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Achilles tendon rupture, Causes, Signs and Symptoms, Diagnosis and Treatment

today's topic is achilles tendon rupture

Achilles tendon rupture is a condition

marked by a complete or partial tear of

the Achilles tendon at the back of the

ankle the Achilles tendon is the largest

strongest and thickest tendon in the

body stretching from the bones of the

heel to the calf muscle the Achilles

tendon is about 5.9 inches long and

begins near the middle portion of the

calf this tendon enables activities such

as jumping running walking and standing

on the balls of the feet it can

withstand great stresses from these

activities a tear usually occurs in the

section of the tendon located within 2.5

inches of the point where it attaches to

the heel bone this is due to the poor

blood flow to this section which could

also impair its ability to heal although

the condition mainly occurs in people

playing recreational sports they can as

well happen to anyone

males are more commonly affected than

females the rupture is commonly observed

in individuals in their 30s to 50s

causes rupture usually occurs as a

result of sudden or forced flexion of

the ankle outside its range of motion

this may be from sudden or direct trauma

to the tendon such as falling from a

height or stepping into a hole increased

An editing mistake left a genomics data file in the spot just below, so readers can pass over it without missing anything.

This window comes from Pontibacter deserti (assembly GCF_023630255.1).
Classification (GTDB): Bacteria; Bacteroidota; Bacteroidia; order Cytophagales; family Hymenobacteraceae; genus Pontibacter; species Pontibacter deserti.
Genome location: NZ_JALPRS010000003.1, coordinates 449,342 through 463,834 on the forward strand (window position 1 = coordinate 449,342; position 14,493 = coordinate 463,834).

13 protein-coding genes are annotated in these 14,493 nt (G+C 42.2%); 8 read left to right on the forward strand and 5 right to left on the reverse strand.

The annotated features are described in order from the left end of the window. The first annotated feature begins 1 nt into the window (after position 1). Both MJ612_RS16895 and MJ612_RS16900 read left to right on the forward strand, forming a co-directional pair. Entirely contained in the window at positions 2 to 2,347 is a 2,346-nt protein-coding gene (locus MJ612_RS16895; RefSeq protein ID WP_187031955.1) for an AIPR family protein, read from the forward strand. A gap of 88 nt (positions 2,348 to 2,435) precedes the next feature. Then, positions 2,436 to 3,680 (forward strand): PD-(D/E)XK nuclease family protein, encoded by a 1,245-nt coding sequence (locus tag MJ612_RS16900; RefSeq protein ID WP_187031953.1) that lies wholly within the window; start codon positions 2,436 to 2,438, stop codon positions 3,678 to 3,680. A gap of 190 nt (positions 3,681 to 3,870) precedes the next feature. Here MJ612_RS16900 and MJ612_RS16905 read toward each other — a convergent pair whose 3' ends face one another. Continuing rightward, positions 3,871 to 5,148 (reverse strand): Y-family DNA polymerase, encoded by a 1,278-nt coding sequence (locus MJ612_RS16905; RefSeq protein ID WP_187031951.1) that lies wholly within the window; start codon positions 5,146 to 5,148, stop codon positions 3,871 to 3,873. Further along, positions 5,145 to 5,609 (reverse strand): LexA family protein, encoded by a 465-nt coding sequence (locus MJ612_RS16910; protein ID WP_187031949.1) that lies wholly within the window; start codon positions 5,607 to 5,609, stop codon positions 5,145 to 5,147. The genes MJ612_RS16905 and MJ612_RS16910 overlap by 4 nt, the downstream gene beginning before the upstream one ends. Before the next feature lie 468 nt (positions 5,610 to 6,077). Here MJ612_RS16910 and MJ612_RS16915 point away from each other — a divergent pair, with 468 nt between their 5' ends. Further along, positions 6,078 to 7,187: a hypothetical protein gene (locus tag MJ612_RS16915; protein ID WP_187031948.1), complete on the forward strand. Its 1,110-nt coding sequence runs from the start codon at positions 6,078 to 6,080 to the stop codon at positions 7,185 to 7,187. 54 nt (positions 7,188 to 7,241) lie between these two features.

intensity or overuse while participating

in sports especially in sports that

involve jumping twisting or jerking

motion factors that might increase your

chance of getting the condition our age

recreational sports such as running

jumping soccer basketball or tennis

obesity previous history of the

condition participating in new

activities direct steroid injection into

the tendon certain antibiotics such as

fluoroquinolone antibiotics being older

than 60 and taking corticosteroids or

have kidney disease frequent use of high

heels symptoms a sudden pain and

swelling at the heels a snapping

or sensation difficulty walking

especially up stairs or uphill

difficulty standing on the toes or the

injured leg diagnosis and treatment to

make a diagnosis the doctor will perform

a physical examination during the

physical examination the doctor will

check the lower leg for swelling and

tenderness the doctor will examine the

feet and ankle feeling for a gap in the

tendon to check for rupture the doctor

might do a calf squeeze test where you

kneel on a chair or bench or you lay on

your stomach on the exam table and your

calf muscle is squeezed to see if your

foot will automatically flex if your

Achilles tendon is torn your foot won't

move because the calf muscle won't be

connected to your foot

an MRI scan or an ultrasound may help to

see the extent of the injury whether it

is partially or completely ruptured

treatment treatment options may be

surgical non-surgical or physical

therapy non-surgical treatment includes

resting the tendon by using crutches

applying ice to the ruptured area

keeping the legs elevated to reduce

swelling compressing the leg with an

elastic bandage to reduce swelling using

a cast walking boot or brace to restrict

motion and allow healing a surgical

treatment involves making an incision in

the back of the lower leg and stitching

the torn tendon together

physical therapy will help to strengthen

leg muscles and the Achilles tendon

while non-surgical treatments are

recommended for older patients people

who are less active and have a higher

risk for surgery surgical treatment is

recommended for the young healthy and

active individuals with surgery there

was a decreased risk of rear Upshur and

a great risk of complications including

infection and nerve damage

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